Tuesday, August 28, 2007

Tell Time Magazine about the Gulf Coast Civic Works Project!

Tell Time Magazine about the Gulf Coast Civic Works Project!

TIME.com is asking readers for their suggestions for how New Orleans can be rebuilt.

This is an opportunity for Gulf Coast Civic Works supporters to have their voice be heard in the mainstream media.

Please visit the link above and tell TIME.com displaced residents need to be able to return home to jobs rebuilding their communities through the Gulf Coast Civic Works Project!

Below is a sample entry. Feel free to cut and paste this and possibly edit with your own thoughts before submitting:

"Two years since Hurricane Katrina and the failures of the federally constructed levee system devastated the lives of hundreds of thousands of Americans, as many as 250,000 from New Orleans alone are still internally displaced. Federal dollars remain strangled in the red-tape of slow moving programs built to respond to much smaller disasters while schools, hospitals, and homes continue to lay in disrepair. Its time for a "New Deal" for New Orleans and Gulf Coast.

Gulf Coast residents are developing a bold, realistic plan to help Katrina survivors realize their human right to return and rebuild their communities. The Gulf Coast Civic Works Project (GCCW) calls the federal government hiring 100,000 Katrina survivors to rebuild their homes and communities, similar to the New Deal's WPA. It would provide them with temporary housing, services and job training to help them build and repair houses, schools, parks, flood protection and other public works projects determined by local officials and communities.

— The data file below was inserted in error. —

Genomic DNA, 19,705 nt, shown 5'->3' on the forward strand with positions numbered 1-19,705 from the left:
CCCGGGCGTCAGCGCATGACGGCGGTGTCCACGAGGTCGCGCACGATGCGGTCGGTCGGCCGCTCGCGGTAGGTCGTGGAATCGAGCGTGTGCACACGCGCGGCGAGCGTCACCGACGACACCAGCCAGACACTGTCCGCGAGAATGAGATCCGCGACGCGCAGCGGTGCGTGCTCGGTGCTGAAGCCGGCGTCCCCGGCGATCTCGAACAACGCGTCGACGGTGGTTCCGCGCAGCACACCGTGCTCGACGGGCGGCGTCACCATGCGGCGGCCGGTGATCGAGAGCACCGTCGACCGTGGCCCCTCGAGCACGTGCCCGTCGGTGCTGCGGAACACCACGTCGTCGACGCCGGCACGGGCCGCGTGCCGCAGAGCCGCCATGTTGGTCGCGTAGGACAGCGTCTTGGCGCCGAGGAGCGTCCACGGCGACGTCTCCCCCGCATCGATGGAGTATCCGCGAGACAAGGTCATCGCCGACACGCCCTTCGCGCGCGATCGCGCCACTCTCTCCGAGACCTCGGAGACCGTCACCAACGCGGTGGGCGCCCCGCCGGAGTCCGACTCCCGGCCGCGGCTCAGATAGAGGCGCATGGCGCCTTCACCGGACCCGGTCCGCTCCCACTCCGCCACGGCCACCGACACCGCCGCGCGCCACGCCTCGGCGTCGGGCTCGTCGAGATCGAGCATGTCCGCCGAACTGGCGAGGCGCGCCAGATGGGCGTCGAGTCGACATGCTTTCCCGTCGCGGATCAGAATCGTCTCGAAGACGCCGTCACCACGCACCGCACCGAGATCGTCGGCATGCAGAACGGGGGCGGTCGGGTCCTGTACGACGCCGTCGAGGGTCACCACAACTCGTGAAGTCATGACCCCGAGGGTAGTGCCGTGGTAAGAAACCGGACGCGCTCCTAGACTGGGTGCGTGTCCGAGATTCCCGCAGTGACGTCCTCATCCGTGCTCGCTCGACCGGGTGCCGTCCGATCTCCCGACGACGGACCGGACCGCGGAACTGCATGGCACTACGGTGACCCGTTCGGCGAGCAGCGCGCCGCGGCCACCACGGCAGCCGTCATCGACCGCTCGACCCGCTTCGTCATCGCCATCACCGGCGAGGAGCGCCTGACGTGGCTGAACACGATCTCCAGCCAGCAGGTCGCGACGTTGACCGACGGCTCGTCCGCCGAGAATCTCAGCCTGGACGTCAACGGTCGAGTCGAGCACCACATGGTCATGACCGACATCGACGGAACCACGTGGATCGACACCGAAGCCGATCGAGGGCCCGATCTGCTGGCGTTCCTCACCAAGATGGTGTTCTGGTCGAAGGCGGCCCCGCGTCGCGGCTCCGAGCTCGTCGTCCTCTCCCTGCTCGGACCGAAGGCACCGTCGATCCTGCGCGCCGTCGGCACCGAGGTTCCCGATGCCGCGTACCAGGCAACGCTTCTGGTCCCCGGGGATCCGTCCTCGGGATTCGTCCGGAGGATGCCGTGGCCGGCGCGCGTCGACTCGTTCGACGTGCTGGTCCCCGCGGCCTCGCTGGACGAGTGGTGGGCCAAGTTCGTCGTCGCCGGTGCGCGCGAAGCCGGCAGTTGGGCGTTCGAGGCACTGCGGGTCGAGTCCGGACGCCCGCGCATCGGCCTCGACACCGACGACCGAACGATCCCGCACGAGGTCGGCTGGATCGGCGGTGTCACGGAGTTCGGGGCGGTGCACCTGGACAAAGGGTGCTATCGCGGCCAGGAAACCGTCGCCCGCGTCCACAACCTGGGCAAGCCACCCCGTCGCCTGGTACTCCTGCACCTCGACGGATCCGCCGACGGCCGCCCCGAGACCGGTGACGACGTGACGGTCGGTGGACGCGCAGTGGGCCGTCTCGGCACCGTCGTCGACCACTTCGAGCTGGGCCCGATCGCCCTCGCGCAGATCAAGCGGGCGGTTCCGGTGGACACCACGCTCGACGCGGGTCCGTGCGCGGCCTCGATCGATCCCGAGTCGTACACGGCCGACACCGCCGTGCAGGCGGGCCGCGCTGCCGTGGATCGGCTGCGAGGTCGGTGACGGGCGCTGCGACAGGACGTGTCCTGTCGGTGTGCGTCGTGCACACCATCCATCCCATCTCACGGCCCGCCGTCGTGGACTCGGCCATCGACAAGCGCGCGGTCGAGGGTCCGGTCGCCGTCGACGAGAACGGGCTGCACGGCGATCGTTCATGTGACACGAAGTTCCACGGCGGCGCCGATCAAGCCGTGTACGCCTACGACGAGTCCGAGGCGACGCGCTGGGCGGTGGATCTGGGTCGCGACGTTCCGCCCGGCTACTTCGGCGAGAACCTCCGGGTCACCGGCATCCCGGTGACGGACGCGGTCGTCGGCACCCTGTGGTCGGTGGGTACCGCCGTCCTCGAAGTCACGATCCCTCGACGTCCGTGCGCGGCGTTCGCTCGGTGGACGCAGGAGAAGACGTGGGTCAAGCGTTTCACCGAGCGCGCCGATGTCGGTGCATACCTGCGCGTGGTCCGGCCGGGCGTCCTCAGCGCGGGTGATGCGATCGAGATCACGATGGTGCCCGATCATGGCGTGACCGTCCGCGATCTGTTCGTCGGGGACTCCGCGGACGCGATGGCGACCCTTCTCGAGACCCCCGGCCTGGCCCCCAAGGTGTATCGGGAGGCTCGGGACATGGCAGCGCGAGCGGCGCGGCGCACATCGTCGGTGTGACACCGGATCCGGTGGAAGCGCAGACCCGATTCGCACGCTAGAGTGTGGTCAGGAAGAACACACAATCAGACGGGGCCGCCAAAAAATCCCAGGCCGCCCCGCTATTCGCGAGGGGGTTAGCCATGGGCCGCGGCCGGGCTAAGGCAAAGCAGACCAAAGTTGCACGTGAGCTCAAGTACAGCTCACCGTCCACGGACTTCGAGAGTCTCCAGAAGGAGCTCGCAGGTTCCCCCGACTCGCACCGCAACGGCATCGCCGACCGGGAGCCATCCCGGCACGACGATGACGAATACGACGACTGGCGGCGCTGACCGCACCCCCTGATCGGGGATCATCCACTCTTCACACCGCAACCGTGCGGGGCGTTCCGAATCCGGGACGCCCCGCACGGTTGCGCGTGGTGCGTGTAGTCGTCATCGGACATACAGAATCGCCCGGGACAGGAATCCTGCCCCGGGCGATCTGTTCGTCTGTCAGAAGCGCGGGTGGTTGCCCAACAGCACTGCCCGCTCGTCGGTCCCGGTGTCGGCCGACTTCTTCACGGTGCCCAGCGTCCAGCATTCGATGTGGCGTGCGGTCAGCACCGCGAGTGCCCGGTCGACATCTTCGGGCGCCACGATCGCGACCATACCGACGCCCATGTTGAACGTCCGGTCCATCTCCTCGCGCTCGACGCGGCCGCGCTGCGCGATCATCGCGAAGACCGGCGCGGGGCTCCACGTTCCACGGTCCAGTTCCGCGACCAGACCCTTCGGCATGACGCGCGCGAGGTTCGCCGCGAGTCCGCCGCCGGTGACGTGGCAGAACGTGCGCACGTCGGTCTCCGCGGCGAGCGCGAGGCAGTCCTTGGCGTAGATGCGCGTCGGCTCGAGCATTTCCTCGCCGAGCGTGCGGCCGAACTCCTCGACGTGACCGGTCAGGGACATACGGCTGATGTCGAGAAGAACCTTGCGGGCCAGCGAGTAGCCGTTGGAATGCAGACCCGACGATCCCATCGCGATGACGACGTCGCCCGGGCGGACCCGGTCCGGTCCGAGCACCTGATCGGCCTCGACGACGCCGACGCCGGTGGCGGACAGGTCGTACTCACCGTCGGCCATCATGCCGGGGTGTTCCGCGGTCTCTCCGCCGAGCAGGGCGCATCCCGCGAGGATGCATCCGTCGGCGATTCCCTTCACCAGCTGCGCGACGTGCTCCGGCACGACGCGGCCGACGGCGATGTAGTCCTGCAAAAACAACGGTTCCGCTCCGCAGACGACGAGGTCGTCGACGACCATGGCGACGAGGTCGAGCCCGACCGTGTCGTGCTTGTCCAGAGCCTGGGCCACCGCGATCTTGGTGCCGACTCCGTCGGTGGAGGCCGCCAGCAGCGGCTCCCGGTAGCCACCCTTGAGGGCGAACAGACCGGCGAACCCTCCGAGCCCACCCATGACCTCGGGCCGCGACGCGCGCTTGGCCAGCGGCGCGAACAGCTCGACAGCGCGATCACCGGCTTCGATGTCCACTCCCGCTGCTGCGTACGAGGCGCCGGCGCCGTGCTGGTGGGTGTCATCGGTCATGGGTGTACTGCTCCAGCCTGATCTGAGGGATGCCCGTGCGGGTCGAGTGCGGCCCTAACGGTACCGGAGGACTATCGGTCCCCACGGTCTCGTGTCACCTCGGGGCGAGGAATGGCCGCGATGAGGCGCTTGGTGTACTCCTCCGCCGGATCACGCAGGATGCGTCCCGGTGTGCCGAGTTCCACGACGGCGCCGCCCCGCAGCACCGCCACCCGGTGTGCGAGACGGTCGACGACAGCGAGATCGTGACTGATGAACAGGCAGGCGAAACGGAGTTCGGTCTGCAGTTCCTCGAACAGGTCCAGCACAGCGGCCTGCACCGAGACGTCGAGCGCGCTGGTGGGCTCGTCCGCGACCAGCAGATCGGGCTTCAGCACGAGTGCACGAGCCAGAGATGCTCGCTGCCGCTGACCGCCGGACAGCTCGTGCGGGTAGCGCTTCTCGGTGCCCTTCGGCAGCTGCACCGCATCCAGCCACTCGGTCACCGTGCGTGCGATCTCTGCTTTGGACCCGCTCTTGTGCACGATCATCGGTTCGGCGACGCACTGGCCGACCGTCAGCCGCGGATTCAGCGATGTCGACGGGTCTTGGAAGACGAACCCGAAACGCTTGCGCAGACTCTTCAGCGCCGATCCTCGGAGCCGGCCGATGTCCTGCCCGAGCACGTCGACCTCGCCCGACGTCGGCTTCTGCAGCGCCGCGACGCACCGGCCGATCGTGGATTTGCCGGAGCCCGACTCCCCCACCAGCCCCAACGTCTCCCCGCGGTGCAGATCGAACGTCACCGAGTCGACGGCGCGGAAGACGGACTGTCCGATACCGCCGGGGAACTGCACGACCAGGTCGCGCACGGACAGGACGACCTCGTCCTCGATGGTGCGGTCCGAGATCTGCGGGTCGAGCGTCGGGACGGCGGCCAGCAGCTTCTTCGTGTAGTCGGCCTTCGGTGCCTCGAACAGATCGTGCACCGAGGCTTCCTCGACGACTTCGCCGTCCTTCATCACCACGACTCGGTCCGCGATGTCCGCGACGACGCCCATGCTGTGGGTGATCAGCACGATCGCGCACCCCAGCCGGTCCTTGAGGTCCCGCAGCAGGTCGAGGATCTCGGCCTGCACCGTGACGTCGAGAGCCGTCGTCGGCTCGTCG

The program would be an investment not only in rebuilding hard hit communities in a manner that would allow all of this national disaster's survivors to be able to return home but also an investment in working families which would be empowered with the necessary skills for high wage work helping to rebuild local economies and the middle class.

Louisiana alone suffered $31 billion in damage to infrastructure and public facilities. New Orleans saw 79% of its affordable housing whipped out by the levee breaks. Recently Louisiana predicted it will need 90,000 additional skilled construction workers. Underfunded hands-off federal efforts to date have not sufficiently tackled the many interrelated issues threatening the future of displaced families who want to return and courageous returning families whose communities need additional help. This provides a ripe opportunity for bringing displaced people home and employing them to do this necessary work to rebuild a better Gulf Coast. The United States has not met its human rights obligations to help displaced survivors return and participate in rebuilding their communities.

In other countries across the globe the United States funds similar programs helping displaced people to return to their communities and find work to rebuild their lives and communities after a disaster.

In Iraq the United States' international aid agency, USAID, currently has a program hoping to employ 100,000 displaced Iraqis in temporary public work projects.

Why can't we do the same in for our own displaced citizens?" --Jeffrey Buchanan


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